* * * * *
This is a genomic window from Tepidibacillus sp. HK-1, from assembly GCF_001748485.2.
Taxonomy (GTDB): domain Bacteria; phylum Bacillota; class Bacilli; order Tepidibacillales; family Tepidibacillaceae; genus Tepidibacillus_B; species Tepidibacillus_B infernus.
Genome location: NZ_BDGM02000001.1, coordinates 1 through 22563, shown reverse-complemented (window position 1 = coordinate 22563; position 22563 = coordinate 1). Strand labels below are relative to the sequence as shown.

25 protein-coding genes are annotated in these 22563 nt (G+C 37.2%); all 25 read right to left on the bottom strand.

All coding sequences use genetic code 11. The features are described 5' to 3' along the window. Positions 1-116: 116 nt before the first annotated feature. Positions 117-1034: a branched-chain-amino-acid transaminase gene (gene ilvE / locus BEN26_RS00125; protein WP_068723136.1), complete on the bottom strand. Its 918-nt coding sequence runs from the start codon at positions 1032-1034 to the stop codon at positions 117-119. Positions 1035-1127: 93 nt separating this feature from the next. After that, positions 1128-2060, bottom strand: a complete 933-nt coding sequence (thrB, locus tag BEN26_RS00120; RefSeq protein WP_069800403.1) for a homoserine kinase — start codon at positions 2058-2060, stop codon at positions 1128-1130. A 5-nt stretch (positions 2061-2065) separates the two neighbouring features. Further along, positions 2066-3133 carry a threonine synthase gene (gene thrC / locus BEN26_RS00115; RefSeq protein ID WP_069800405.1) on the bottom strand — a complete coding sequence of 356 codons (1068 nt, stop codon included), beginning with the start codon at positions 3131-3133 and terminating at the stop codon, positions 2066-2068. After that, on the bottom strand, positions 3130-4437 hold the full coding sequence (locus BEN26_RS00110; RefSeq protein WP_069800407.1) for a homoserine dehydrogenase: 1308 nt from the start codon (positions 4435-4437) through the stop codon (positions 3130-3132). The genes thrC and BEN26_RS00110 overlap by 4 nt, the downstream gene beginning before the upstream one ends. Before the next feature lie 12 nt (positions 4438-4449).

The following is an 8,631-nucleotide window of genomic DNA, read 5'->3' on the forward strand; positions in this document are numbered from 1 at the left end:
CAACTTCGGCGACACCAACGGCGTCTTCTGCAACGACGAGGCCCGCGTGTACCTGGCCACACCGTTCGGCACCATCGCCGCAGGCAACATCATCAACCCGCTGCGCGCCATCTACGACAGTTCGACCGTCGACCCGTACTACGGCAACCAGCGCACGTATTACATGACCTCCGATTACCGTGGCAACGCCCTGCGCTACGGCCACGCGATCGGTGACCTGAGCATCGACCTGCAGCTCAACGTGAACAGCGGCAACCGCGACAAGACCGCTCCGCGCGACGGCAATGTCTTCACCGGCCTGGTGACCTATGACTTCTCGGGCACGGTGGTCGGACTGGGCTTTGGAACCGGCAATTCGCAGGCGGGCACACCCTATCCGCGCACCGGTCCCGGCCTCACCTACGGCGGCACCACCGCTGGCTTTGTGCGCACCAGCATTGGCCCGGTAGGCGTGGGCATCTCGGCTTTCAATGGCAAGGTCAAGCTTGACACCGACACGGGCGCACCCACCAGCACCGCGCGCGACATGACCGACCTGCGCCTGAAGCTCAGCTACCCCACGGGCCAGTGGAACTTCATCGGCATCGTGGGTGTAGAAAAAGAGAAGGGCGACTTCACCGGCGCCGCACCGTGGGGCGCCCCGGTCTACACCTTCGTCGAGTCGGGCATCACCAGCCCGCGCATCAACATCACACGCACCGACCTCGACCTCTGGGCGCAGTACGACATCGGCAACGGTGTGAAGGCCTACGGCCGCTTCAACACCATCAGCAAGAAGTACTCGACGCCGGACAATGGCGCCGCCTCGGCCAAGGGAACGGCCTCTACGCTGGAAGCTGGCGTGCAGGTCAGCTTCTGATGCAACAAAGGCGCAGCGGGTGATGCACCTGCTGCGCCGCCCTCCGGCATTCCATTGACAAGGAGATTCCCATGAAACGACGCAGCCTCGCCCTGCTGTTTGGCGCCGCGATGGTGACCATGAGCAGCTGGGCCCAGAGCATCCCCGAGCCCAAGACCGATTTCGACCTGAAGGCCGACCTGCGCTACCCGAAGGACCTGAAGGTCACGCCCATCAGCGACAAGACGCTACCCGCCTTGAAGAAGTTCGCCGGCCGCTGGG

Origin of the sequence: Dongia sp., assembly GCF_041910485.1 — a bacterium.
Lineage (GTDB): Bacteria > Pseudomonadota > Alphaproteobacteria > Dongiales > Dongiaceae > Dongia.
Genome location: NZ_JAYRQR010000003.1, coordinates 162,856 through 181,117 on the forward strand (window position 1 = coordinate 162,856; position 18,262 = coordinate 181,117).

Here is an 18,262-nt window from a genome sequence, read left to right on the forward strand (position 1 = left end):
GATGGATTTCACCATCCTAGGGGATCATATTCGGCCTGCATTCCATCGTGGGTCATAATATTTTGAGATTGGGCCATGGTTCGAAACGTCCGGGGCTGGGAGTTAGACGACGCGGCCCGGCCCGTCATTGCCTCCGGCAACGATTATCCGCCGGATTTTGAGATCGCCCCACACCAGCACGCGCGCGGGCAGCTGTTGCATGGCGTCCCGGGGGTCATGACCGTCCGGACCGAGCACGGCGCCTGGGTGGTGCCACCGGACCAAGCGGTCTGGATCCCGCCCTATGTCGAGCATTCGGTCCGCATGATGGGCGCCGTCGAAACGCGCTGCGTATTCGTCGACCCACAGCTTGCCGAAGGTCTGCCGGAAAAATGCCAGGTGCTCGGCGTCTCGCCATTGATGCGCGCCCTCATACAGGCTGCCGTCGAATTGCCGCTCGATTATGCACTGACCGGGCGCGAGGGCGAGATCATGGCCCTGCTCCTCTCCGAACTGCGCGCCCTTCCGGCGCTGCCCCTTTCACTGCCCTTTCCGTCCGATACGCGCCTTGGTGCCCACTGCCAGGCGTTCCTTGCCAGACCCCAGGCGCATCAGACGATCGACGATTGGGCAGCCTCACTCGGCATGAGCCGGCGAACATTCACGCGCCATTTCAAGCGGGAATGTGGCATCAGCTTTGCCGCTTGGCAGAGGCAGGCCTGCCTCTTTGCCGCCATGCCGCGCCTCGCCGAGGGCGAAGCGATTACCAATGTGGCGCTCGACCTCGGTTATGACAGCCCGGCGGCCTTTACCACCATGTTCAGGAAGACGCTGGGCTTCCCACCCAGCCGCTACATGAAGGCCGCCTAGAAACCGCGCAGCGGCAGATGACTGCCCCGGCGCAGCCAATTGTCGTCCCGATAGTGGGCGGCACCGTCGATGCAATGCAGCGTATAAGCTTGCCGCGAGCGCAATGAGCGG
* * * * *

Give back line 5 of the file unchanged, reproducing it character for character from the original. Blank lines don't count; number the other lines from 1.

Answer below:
All coding sequences use genetic code 11. The features are described 5' to 3' along the window. Positions 1-116: 116 nt before the first annotated feature. Positions 117-1034: a branched-chain-amino-acid transaminase gene (gene ilvE / locus BEN26_RS00125; protein WP_068723136.1), complete on the bottom strand. Its 918-nt coding sequence runs from the start codon at positions 1032-1034 to the stop codon at positions 117-119. Positions 1035-1127: 93 nt separating this feature from the next. After that, positions 1128-2060, bottom strand: a complete 933-nt coding sequence (thrB, locus tag BEN26_RS00120; RefSeq protein WP_069800403.1) for a homoserine kinase — start codon at positions 2058-2060, stop codon at positions 1128-1130. A 5-nt stretch (positions 2061-2065) separates the two neighbouring features. Further along, positions 2066-3133 carry a threonine synthase gene (gene thrC / locus BEN26_RS00115; RefSeq protein ID WP_069800405.1) on the bottom strand — a complete coding sequence of 356 codons (1068 nt, stop codon included), beginning with the start codon at positions 3131-3133 and terminating at the stop codon, positions 2066-2068. After that, on the bottom strand, positions 3130-4437 hold the full coding sequence (locus BEN26_RS00110; RefSeq protein WP_069800407.1) for a homoserine dehydrogenase: 1308 nt from the start codon (positions 4435-4437) through the stop codon (positions 3130-3132). The genes thrC and BEN26_RS00110 overlap by 4 nt, the downstream gene beginning before the upstream one ends. Before the next feature lie 12 nt (positions 4438-4449).